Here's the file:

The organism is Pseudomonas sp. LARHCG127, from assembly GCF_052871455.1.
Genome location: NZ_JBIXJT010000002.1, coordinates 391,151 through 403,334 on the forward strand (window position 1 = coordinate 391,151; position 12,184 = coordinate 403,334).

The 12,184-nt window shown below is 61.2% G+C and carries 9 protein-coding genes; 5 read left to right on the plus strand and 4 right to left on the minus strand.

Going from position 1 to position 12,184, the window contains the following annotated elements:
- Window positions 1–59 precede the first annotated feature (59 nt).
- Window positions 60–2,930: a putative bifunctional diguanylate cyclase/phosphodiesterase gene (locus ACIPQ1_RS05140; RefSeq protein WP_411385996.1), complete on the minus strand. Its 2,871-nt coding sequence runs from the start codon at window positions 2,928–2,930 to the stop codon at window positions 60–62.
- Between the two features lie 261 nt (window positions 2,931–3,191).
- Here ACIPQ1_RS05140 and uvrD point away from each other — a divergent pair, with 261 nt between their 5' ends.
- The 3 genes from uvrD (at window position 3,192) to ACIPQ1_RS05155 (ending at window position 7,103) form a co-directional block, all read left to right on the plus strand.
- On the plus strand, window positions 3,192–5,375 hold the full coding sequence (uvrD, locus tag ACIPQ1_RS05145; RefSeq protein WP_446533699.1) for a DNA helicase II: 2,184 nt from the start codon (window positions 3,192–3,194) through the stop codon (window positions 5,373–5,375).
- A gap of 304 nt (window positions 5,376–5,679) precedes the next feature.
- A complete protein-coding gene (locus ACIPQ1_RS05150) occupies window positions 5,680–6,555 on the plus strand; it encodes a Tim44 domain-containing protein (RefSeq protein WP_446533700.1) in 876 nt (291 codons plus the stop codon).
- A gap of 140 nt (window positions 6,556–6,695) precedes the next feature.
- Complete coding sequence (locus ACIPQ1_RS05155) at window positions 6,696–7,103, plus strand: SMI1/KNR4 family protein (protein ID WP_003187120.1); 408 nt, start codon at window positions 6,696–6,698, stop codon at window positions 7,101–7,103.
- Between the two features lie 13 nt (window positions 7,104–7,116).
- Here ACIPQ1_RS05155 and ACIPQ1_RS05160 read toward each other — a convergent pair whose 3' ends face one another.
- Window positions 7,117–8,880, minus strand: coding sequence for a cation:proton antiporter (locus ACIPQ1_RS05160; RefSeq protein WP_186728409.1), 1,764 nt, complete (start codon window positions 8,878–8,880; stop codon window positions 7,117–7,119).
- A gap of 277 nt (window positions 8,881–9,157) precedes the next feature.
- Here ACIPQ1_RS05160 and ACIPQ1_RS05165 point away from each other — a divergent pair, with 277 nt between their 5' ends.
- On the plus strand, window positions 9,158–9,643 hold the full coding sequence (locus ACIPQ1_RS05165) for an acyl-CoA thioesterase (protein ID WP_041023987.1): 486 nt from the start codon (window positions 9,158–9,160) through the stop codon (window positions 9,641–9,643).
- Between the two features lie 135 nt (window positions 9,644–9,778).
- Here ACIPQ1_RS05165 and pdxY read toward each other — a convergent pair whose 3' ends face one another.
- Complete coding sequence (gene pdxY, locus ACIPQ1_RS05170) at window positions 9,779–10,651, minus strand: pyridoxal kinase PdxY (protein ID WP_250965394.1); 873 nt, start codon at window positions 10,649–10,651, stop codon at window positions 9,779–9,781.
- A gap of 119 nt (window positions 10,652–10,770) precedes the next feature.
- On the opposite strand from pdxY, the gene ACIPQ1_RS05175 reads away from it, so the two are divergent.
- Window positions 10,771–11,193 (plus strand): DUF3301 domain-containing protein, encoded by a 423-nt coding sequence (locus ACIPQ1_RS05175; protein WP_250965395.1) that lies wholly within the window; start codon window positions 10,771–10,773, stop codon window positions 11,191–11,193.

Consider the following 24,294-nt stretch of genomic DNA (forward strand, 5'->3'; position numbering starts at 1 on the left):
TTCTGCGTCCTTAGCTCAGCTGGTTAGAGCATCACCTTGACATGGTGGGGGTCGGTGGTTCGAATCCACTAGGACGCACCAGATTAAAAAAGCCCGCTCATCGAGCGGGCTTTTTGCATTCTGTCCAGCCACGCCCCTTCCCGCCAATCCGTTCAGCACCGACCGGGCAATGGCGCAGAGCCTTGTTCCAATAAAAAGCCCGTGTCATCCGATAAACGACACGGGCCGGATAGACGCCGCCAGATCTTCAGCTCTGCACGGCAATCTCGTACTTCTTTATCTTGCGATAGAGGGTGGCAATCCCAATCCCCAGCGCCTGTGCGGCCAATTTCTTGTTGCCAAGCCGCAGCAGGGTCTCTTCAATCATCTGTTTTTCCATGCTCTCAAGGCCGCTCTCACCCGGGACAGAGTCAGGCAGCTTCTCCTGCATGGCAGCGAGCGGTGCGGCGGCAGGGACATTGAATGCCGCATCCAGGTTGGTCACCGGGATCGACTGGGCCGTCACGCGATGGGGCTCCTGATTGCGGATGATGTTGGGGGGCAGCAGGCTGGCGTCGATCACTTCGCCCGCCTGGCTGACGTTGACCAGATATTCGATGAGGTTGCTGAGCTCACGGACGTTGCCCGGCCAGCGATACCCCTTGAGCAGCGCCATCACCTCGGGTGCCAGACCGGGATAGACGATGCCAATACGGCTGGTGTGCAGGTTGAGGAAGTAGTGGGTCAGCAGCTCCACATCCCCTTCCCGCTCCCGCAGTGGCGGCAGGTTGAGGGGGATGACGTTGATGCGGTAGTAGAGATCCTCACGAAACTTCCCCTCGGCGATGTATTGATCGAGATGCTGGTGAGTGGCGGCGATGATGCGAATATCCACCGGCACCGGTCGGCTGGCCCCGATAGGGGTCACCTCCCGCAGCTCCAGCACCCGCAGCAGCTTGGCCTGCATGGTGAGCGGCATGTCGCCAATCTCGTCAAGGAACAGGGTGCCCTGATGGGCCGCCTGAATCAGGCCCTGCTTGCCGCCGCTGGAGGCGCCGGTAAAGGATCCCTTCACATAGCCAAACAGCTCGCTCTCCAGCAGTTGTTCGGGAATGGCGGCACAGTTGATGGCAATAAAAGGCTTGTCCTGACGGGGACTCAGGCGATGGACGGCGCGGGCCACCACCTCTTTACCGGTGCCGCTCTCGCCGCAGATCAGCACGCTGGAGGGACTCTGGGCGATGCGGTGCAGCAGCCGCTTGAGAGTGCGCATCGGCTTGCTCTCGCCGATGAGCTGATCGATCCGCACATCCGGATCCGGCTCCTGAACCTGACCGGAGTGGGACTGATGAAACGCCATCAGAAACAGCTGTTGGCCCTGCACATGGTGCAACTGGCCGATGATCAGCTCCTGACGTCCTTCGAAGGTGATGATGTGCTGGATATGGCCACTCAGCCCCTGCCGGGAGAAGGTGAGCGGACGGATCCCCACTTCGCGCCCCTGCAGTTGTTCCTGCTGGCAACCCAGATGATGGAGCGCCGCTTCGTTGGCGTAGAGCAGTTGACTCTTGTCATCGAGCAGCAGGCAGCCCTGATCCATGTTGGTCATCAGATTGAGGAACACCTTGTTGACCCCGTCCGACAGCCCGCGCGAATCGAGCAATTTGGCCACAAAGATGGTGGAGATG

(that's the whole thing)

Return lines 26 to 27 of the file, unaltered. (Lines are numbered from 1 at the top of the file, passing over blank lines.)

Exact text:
- Window positions 10,771–11,193 (plus strand): DUF3301 domain-containing protein, encoded by a 423-nt coding sequence (locus ACIPQ1_RS05175; protein WP_250965395.1) that lies wholly within the window; start codon window positions 10,771–10,773, stop codon window positions 11,191–11,193.

Consider the following 24,294-nt stretch of genomic DNA (forward strand, 5'->3'; position numbering starts at 1 on the left):